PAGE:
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September 3, 2009

David Caplan, Ontario dollars down the drain

The Canadian Charger

CaplanBefore Sarah Kramer was removed from her job on June 7, amid a spending scandal, Ms. Kramer had approved about $4.8 million in untendered contracts, spent $51,000 on office furniture and received an $114,000 bonus, on top of her $380,000 annual salary.

Sarah Kramer took over as the CEO for eHealth Ontario on November 3, 2008.

Kramer said this new agency would play a critical role in achieving the Ontario government's overall health strategy of building a safer and sustainable healthcare system that offers improved patient care.

Ehealth Ontario was created by the Ontario’s Liberals in September 2008 with the merger of Smart Systems for Health Agency (SSHA) and the e-health program at the Ministry of Health and Long Term Care. SSHA started operating in 2003.

Creating a Diabetes Registry; establishing an e-prescription system to eliminate hand-written prescriptions and reduce medical errors; developing an ehealth portal to allow physicians and patients to securely access information they need; and overseeing the development of a province-wide electronic health record system by 2015, that will improve healthcare delivery, increase patient safety and reduce emergency room waiting time, were key priorities Ms. Kramer cited when she started her new job.

Kramer hired two consultants who live in Alberta and an executive assistant for $1,700 per day.

The two Alberta consultants were listed as senior-vice presidents and commuted to Toronto on a regular basis at a cost of $1.5 million per year for flights, salary, accommodation and per diems. However, Ms. Kramer is convinced she got good value for the taxpayers' money spent.

“I do think I got value for money and the way I know is everything that we wanted to get done got done on time, on budget, and in many cases much better than we hoped could be done,” she said, without getting into specifics as to what the agency has actually done.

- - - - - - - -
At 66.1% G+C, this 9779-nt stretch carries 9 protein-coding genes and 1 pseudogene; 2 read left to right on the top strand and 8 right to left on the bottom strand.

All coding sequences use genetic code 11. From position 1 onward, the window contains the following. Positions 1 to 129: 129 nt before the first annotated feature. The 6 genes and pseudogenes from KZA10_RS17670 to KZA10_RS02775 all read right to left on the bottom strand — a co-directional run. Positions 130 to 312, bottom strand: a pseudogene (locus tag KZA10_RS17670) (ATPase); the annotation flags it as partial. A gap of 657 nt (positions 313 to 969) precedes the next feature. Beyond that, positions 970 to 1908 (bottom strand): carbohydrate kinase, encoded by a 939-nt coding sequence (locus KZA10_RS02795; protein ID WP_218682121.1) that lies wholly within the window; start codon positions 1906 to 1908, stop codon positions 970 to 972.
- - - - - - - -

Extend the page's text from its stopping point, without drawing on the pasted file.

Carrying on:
Ontario Health Minister David Caplan (MPP for Don-Valley East) claimed the agency has been hard at work; citing two pilot projects for ePrescribing- a system that electronically sends prescriptions to pharmacies as its sole completed project.

He added that eHealth staff is working on a diabetes registry slated for 2012 and a comprehensive electronic record system which should be operational in 2015.

Despite this vote of confidence from Health Minister Caplan, Dr. Alan Hudson, Chair of eHealth Ontario's board of directors resigned on June 17.

The same day, the McGuinty government appointed Rita Burak as the new Chair of the board. The government press release states: “Ms. Burka's considerable experience includes a number of progressively senior positions in the Ontario Government including Secretary of the Cabinet and Clerk of the Executive Council and Deputy Minister of Agriculture, Food and Rural Affairs.”

In an effort to get things moving at eHealth Ontario, the Liberal government appointed Rob Devitt the new interim CEO, on August 5, replacing Ron Sapsford, the deputy health minister, who was appointed CEO on June 9, after Ms. Kramer was dismissed from the agency.

Mr. Devitt, currently president and CEO of Toronto East General Hospital, is slated to take over immediately and will fill the role until the end of the year, while the board searches for a permanent CEO.

Meanwhile, as the consulting firm PricewaterhouseCoopers examines eHealth Ontario's books, under the management of an internal government auditor, the Progressive Conservatives are calling for Ms. Kramer and other eHealth officials to appear before a legislative committee to explain their spending decisions.

Auditor General Jim McCarter plans to unveil the results of his investigation into eHealth and its predecessor SSHA's spending in a December annual report.

SSHA, armed with a mandate to create an electronic healthcare system for Ontario in 2002,  reportedly spent $647 million and accomplished nothing before it was disbanded in 2008, in the wake of a damning operational review by Deloitte and Touche LLP.

The total spending for SSHA and eHealth Ontario is now $839 million and eHealth Ontario has recently published a strategy that outlines its $2.133 billion plan over the next few years.